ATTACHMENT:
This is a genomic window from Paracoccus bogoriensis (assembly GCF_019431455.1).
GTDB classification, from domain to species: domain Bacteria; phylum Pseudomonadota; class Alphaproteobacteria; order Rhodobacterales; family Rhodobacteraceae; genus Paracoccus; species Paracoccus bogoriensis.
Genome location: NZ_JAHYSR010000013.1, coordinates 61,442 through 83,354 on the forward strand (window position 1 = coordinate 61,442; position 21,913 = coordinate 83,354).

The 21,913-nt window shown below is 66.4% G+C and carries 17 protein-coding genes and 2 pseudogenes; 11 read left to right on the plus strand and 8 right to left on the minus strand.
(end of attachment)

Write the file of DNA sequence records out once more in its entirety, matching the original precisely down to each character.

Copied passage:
This is a genomic window from Paracoccus bogoriensis (assembly GCF_019431455.1).
GTDB classification, from domain to species: domain Bacteria; phylum Pseudomonadota; class Alphaproteobacteria; order Rhodobacterales; family Rhodobacteraceae; genus Paracoccus; species Paracoccus bogoriensis.
Genome location: NZ_JAHYSR010000013.1, coordinates 61,442 through 83,354 on the forward strand (window position 1 = coordinate 61,442; position 21,913 = coordinate 83,354).

The 21,913-nt window shown below is 66.4% G+C and carries 17 protein-coding genes and 2 pseudogenes; 11 read left to right on the plus strand and 8 right to left on the minus strand.